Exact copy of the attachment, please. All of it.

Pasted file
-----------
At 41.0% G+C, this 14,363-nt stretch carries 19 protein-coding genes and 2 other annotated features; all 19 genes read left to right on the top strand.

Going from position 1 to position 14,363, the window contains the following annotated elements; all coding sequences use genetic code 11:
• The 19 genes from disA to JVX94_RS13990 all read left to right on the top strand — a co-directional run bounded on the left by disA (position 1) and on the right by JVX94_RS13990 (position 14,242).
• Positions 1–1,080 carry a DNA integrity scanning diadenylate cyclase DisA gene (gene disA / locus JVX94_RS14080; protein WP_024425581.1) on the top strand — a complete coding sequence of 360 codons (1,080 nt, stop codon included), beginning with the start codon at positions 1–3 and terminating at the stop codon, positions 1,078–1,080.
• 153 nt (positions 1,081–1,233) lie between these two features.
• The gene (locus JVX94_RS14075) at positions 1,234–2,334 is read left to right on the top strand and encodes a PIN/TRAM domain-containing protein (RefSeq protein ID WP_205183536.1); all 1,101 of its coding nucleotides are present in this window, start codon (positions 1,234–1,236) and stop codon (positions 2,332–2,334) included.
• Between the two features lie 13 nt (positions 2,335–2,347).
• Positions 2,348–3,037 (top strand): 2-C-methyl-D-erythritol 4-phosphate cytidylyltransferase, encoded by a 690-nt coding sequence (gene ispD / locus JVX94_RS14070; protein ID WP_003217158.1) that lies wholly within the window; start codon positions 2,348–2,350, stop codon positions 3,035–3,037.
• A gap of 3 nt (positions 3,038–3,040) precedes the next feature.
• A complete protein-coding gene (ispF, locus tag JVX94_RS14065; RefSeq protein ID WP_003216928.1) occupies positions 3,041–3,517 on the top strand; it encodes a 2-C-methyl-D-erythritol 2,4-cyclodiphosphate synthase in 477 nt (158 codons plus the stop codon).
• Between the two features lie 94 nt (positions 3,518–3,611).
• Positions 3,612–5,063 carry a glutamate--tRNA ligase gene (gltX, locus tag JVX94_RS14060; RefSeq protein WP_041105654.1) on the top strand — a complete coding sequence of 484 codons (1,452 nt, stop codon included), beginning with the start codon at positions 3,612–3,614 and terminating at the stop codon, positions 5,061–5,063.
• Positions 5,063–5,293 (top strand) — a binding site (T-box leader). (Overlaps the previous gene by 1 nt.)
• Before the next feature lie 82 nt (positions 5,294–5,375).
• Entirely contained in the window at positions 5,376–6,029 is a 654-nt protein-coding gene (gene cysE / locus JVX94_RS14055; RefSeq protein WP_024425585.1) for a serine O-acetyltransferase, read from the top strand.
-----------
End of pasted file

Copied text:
At 41.0% G+C, this 14,363-nt stretch carries 19 protein-coding genes and 2 other annotated features; all 19 genes read left to right on the top strand.

Going from position 1 to position 14,363, the window contains the following annotated elements; all coding sequences use genetic code 11:
• The 19 genes from disA to JVX94_RS13990 all read left to right on the top strand — a co-directional run bounded on the left by disA (position 1) and on the right by JVX94_RS13990 (position 14,242).
• Positions 1–1,080 carry a DNA integrity scanning diadenylate cyclase DisA gene (gene disA / locus JVX94_RS14080; protein WP_024425581.1) on the top strand — a complete coding sequence of 360 codons (1,080 nt, stop codon included), beginning with the start codon at positions 1–3 and terminating at the stop codon, positions 1,078–1,080.
• 153 nt (positions 1,081–1,233) lie between these two features.
• The gene (locus JVX94_RS14075) at positions 1,234–2,334 is read left to right on the top strand and encodes a PIN/TRAM domain-containing protein (RefSeq protein ID WP_205183536.1); all 1,101 of its coding nucleotides are present in this window, start codon (positions 1,234–1,236) and stop codon (positions 2,332–2,334) included.
• Between the two features lie 13 nt (positions 2,335–2,347).
• Positions 2,348–3,037 (top strand): 2-C-methyl-D-erythritol 4-phosphate cytidylyltransferase, encoded by a 690-nt coding sequence (gene ispD / locus JVX94_RS14070; protein ID WP_003217158.1) that lies wholly within the window; start codon positions 2,348–2,350, stop codon positions 3,035–3,037.
• A gap of 3 nt (positions 3,038–3,040) precedes the next feature.
• A complete protein-coding gene (ispF, locus tag JVX94_RS14065; RefSeq protein ID WP_003216928.1) occupies positions 3,041–3,517 on the top strand; it encodes a 2-C-methyl-D-erythritol 2,4-cyclodiphosphate synthase in 477 nt (158 codons plus the stop codon).
• Between the two features lie 94 nt (positions 3,518–3,611).
• Positions 3,612–5,063 carry a glutamate--tRNA ligase gene (gltX, locus tag JVX94_RS14060; RefSeq protein WP_041105654.1) on the top strand — a complete coding sequence of 484 codons (1,452 nt, stop codon included), beginning with the start codon at positions 3,612–3,614 and terminating at the stop codon, positions 5,061–5,063.
• Positions 5,063–5,293 (top strand) — a binding site (T-box leader). (Overlaps the previous gene by 1 nt.)
• Before the next feature lie 82 nt (positions 5,294–5,375).
• Entirely contained in the window at positions 5,376–6,029 is a 654-nt protein-coding gene (gene cysE / locus JVX94_RS14055; RefSeq protein WP_024425585.1) for a serine O-acetyltransferase, read from the top strand.